The numbers presented here are terrifying, but of course, the real issue, as you propose, is how many of these blogs are effective and actively leading to business. My sense is that only a very small subset of these blogs remain active and updated, and even fewer of them are actually being found or built into online marketing plans in a proactive way. Even as an ‘insider’, I still find it incredibly difficult to point to something I’d recommend as ‘what to do in real estate blogging’ – there simply are no good examples, whatever the ‘jedis’ say.
So, I agree with you that most blogs suck, and that quality is really the defining issue here, as it is with all social media initiatives within the real estate industry. Just because you now ‘can’, almost always doesn’t mean you ‘should’ when it comes to interactive marketing, and starting a blog has one of the steepest audience growth and effectiveness curves you could ever start upon. For us, social adoption has always been about solving problems, and we simply don’t have a marketing problem that’s solved by a blog, so we don’t have one as a result. For many, the advice of ‘get blogging and get leads’ thrown at them at the various annual conferences has resulted in a huge time sink, and the large-scale syndication of some incredibly poor content. As a result, the ‘better’ ones just get lost in a sea of noise, and we all look mediocre.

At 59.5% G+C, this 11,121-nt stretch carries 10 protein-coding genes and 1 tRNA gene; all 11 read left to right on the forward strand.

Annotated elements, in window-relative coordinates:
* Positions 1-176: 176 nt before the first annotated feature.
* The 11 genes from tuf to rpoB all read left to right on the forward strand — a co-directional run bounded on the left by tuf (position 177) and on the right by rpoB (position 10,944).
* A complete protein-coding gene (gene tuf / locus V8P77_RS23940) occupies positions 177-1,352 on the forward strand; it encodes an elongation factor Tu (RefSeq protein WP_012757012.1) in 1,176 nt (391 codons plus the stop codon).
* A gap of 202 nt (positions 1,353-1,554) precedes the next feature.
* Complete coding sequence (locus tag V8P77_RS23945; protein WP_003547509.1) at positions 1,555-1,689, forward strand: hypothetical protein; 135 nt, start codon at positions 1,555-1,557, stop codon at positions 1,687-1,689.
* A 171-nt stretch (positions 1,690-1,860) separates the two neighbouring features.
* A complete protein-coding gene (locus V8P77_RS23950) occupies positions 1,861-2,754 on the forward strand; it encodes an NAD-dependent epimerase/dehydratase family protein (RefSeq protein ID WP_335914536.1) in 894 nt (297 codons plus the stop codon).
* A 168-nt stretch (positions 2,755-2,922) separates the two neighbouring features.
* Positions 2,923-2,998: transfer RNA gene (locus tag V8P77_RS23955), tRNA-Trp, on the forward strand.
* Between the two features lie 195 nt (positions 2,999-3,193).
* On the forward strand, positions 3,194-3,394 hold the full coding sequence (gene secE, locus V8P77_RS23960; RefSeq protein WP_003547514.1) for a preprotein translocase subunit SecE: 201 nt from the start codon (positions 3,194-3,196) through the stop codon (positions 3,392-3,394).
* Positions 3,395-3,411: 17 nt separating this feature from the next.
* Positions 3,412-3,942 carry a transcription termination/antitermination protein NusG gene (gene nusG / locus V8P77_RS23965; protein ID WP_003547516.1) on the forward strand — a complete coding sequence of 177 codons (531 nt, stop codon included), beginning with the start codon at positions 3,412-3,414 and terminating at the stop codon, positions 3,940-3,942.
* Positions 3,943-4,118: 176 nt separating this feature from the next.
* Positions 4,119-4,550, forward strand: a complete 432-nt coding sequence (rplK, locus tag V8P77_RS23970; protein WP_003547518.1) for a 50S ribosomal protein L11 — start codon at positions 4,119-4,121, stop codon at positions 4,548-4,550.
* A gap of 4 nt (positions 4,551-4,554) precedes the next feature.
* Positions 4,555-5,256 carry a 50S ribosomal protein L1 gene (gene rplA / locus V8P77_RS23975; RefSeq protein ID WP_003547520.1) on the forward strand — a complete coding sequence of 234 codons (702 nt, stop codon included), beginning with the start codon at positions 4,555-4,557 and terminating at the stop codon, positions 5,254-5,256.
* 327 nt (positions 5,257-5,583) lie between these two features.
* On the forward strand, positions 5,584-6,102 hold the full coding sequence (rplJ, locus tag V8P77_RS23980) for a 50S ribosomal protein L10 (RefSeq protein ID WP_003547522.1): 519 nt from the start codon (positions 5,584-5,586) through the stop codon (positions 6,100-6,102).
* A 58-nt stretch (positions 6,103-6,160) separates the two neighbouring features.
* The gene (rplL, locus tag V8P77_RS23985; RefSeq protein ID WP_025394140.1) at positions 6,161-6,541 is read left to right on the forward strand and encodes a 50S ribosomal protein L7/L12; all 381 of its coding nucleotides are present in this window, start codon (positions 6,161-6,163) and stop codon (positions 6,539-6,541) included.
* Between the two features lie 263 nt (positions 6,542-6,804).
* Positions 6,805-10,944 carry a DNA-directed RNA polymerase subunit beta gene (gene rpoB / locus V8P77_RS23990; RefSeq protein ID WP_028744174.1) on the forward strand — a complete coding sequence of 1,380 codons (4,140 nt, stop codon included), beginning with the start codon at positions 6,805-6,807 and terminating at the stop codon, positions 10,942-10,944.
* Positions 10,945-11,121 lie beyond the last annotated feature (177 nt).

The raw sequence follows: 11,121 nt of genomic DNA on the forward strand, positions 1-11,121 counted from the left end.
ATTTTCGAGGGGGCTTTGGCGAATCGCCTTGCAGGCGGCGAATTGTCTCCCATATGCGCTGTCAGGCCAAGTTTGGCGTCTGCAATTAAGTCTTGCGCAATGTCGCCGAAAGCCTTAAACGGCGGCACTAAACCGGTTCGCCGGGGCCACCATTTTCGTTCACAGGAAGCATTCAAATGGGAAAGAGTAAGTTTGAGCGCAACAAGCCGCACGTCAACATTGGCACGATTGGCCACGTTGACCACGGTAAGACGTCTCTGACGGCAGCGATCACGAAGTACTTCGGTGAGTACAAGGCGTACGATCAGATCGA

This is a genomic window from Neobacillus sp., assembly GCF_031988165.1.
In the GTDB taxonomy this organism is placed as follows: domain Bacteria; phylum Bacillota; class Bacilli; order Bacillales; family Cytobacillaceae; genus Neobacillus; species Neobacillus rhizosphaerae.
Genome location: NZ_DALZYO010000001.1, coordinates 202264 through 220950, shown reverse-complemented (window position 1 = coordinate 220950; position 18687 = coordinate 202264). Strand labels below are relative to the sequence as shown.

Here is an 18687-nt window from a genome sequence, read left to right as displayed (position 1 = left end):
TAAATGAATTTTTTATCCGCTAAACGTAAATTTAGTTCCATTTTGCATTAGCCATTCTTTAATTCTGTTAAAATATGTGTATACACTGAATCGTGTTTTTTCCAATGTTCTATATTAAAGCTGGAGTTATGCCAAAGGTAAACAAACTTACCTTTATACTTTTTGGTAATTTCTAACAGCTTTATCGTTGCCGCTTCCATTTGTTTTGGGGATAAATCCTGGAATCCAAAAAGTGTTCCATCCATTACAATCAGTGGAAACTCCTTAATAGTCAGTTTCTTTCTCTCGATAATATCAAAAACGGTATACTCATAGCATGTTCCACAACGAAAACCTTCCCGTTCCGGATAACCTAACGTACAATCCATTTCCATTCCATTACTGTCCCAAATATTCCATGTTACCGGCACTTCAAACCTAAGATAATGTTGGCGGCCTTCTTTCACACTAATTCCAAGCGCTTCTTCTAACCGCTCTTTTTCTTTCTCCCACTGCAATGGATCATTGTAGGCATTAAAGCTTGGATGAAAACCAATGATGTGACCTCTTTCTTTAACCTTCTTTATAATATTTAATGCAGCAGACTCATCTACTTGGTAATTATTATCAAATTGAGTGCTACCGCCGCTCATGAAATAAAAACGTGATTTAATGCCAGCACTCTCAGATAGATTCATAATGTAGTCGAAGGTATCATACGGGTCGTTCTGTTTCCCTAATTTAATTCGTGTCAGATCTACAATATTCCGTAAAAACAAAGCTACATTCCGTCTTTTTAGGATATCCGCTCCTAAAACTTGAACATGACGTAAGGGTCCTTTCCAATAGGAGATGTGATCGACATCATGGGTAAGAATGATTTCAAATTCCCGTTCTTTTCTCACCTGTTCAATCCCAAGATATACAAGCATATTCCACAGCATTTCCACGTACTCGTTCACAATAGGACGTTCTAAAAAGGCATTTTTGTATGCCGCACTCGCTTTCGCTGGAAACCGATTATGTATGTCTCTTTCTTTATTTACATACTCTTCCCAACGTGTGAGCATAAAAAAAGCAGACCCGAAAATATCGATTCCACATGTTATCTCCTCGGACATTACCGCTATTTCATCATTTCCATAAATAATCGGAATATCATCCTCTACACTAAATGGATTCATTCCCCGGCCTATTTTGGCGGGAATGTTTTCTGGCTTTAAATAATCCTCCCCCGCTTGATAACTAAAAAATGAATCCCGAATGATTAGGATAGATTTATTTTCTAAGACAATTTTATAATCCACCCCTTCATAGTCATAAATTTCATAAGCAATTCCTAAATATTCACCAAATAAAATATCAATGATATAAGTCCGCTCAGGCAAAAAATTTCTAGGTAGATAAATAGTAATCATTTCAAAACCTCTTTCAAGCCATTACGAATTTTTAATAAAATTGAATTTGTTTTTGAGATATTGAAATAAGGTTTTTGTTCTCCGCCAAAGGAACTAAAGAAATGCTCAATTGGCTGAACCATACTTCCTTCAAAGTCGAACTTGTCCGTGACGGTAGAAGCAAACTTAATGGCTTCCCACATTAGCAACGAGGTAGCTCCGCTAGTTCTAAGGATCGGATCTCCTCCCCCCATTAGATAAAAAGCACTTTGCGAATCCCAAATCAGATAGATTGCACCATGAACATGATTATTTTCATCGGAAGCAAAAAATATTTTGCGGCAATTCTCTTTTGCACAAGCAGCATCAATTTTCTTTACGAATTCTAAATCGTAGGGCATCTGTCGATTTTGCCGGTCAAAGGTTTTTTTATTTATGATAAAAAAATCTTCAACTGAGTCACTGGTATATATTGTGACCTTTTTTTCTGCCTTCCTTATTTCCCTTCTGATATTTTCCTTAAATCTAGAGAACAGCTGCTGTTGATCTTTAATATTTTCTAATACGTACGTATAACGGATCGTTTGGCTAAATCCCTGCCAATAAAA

Out-executing isnt a blogging strategy, it’s really a comprehensive business strategy, and in a sea of same-ness, (especially in social), finding and leveraging those points of differentiation and creating killer content around those themes is one way we’ve seen these platforms become successful.
No, out-executing isn’t a blogging strategy; it’s a general strategy like you said. But as a result, it applies to blogging conducted as marketing. But as you know, our industry isn’t exactly a shining beacon of out-executing anybody on anything. Let’s hope we all can do our part on correcting that.
Show us some stats! What is the relationship between bloggers, sales, time in the business and location? At my company of 40 agents in Charleston, SC there are about 4 of us who blog ‘actively’ (posted in 2011) and our profiles vary greatly. One has been in the business for 20+ years and is the company’s top agent. Another has been in for 5 years, is a medium-level agent but hasn’t had much luck with his blog. I’ve been in the business for 2, been blogging for 2, and have met a lot of great people through it. There are some companies in town where not a single person blogs, yet they are consistently in the top 5 companies in our metro area. So yes, it seems to be all over the place.